The proposed regulations clarify that performance of services in the field of health generally applies to professionals who directly care for patients or other clients, but that it does not apply to related medical services and suppliers, such as running a health club or spa, providing payment processing services for health professionals, or the research, testing, manufacture or sales of pharmaceuticals or medical devices. The proposed regulations apply a similar rationale to the services performed in the field of law, in that such services generally include direct provision of legal advice to clients, but not ancillary services, like legal printing, stenography or process serving.

Under the proposed regulations, services performed in the fields of performing arts and athletics follow that same line of reasoning, applying to actors and directors but not to motion picture equipment or facilities, and applying to athletes, coaches and team managers but not to the provision of services that are not “unique to athletic competition,” such as videotaping team practices or maintaining athletic facilities or equipment.

The exclusion of services performed in the field of consulting applies to the “provision of professional advice and counsel to clients to assist the client in achieving goals and solving problems.” In addition, the proposed regulations clarify that services performed in the field of consulting also include those generally associated with lobbying – providing advice and counsel regarding advocacy in an attempt to influence decisions made by a government, governmental agency or legislators. However, under the proposed regulations, consulting specifically does not include training or educational work, or consulting that is included with or embedded in the sales of goods or services that are part of a business not otherwise excluded under these rules, as long as the consulting services are not separately billed.

Investment and securities trading activities are also not eligible for the 20% deduction. This includes activities such as “investing and investment management, trading, or dealing in securities (as defined in section 475(c)(2)) partnership interests, or commodities (as defined in section 475(e)(2)).” However, the definition of financial services in the proposed regulations does not include banks, which means shareholders of S corporation banks may be able to take the deduction.

Perhaps the most discussed, and possibly the most ambiguous, limitation in the statute is the exclusion of any trade or business where the principal asset is the reputation or skill of the owner(s) or employees. However, despite initial uncertainty, the proposed regulations have defined this very narrowly. Specifically, the proposed regulations state that this test will only apply to businesses or individuals who are paid for the use of an individual's image, likeness, name, signature, voice, trademark or other associated aspects of the individual’s identity, who collect appearance fees, income or who earn money from endorsing products or services.

While the general rule excludes any income from the performance of services in the one of the listed, or otherwise excluded, fields, the proposed regulations do provide a de minimis rule for trades or business deriving income from both excluded SSTB operations and qualifying operations. Specifically, the proposed regulations provide that a trade or business generating otherwise qualified income will not be an SSTB if less than 5% of its gross receipts are from SSTB-type activities, or less than 10% of its gross receipts if it has gross receipts of $25 million or less for the taxable year.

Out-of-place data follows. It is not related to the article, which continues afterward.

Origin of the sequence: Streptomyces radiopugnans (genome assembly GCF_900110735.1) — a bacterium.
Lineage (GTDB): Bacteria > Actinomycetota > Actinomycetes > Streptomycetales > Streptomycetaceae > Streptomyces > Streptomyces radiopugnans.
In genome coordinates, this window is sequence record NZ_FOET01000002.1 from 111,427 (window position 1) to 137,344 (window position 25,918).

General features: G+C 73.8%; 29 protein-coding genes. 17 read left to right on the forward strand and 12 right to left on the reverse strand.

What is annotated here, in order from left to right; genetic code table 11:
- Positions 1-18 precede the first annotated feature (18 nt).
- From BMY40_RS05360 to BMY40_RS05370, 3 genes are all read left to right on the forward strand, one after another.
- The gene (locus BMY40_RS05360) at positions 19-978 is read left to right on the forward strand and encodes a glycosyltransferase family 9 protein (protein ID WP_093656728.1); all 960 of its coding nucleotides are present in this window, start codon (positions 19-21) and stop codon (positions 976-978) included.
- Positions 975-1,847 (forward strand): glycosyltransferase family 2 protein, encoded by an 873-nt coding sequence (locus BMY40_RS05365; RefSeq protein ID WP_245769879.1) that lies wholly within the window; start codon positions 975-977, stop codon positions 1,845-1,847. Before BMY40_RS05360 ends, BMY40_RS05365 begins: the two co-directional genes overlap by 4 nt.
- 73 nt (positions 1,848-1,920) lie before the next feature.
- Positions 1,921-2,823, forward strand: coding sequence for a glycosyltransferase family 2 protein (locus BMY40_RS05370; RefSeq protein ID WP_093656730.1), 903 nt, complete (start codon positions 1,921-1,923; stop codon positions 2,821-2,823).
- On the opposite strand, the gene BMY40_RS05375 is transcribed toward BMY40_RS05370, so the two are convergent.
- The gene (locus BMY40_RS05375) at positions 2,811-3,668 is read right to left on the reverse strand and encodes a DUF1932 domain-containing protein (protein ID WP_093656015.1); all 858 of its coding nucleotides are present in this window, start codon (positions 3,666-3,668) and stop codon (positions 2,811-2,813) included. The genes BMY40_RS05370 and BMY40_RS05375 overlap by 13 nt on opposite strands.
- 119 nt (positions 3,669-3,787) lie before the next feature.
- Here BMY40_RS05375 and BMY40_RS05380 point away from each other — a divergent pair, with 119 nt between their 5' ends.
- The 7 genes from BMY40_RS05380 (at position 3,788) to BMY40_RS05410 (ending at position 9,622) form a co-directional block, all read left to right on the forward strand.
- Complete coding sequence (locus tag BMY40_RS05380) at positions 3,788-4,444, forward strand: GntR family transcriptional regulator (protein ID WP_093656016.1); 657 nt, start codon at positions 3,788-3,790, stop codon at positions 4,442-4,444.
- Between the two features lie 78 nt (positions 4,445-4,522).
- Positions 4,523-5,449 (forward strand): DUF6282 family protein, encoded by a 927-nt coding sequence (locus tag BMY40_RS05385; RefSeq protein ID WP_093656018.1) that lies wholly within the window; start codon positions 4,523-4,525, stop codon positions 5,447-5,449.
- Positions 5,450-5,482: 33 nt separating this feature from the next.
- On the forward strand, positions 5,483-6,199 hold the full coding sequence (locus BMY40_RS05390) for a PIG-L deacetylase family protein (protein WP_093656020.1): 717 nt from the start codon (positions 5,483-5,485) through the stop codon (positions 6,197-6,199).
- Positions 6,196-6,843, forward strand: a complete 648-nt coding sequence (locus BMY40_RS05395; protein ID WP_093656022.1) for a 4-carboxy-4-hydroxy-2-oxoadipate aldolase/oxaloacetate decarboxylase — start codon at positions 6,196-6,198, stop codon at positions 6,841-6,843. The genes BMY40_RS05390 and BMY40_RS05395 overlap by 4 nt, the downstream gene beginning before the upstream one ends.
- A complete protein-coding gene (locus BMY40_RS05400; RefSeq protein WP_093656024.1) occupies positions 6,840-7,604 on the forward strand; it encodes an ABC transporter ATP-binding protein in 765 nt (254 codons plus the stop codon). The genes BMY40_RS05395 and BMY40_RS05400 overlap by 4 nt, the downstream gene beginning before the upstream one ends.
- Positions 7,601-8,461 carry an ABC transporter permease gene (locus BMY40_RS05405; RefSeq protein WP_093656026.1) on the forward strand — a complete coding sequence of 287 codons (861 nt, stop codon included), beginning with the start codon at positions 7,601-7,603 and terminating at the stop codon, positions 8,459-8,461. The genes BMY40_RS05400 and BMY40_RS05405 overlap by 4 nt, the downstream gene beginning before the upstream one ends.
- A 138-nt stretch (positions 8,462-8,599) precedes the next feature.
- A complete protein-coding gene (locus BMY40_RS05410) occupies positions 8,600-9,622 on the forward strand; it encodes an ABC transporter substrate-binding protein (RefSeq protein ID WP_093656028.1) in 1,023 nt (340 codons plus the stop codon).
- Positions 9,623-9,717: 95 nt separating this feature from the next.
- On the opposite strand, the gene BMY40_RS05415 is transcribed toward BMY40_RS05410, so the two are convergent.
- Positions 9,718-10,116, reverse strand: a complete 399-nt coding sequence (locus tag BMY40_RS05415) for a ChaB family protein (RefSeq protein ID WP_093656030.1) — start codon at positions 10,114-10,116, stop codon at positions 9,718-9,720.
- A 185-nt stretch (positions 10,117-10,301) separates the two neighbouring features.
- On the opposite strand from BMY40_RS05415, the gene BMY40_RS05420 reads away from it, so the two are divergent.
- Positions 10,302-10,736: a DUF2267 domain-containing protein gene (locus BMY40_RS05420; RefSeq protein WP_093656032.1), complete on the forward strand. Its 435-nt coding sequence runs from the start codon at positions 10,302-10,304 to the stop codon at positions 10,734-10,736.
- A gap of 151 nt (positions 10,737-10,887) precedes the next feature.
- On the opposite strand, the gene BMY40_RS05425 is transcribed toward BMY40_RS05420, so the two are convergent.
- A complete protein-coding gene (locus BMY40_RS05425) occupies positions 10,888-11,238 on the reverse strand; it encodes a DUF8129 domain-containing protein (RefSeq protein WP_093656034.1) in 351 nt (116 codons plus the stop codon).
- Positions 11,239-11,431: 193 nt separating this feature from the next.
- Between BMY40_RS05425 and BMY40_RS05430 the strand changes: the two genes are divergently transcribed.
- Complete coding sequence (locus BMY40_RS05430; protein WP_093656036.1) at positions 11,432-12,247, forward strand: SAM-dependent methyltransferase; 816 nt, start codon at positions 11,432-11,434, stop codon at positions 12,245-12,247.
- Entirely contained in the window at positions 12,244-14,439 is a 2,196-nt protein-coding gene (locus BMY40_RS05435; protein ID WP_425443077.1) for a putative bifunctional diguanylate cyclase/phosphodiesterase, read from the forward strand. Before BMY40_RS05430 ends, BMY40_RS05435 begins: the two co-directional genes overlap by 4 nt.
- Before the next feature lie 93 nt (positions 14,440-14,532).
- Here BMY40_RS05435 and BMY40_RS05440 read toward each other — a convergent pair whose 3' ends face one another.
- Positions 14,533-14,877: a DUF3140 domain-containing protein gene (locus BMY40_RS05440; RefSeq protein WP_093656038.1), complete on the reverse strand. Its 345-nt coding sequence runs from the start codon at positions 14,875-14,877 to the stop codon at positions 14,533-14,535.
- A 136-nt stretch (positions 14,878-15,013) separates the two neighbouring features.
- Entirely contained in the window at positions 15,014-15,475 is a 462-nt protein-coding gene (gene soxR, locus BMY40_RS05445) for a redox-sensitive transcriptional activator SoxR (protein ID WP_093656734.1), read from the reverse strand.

Active vs. passive investors

The new rules are the same for active and passive investors and do not change how net investment income taxes or self-employment taxes are calculated.

Sole proprietors and members of partnerships will continue to pay the combined 15.3% self-employment tax on their net business income up to $128,400, except for income from rental real estate, which is exempt.

S corporation owners will pay FICA taxes on their wages. While passive investors do not face self-employment tax, they will continue to pay the 3.8% net investment income tax (NIIT) that was enacted as part of the Affordable Care Act, which applies to certain types of taxpayer income with modified adjusted gross income of more than $200,000 for single filers or $250,000 for joint filers.

Obviously, S corporation owners will want to classify themselves as active in order minimize investment income taxes. LLC members will want to adjust their holdings between manager and investor class shares, in order to accomplish a similar result.

In addition to the reduced individual rates and new deduction for pass-through income, pass-through owners will now face a new limitation on allowable business losses. Moving forward, a business owner will be limited to a $500,000 trade or business loss ($250,000 for individual filers) in any year. Losses in excess of those amounts will be treated as a net operating loss (NOL), carried forward to the next tax year and subject to the applicable NOL limitations.

Business owners should be sure to consult their tax advisers on these and other details of the new tax act. Questions include:

  • Will my business qualify for the 20% deduction?
  • How do these changes impact my allowable deductions?
  • Do I need to change my business structure?
  • How might these changes affect a sale of the business?

CO— aims to bring you inspiration from leading respected experts. However, before making any business decision, you should consult a professional who can advise you based on your individual situation.

CO—is committed to helping you start, run and grow your small business. Learn more about the benefits of small business membership in the U.S. Chamber of Commerce, here.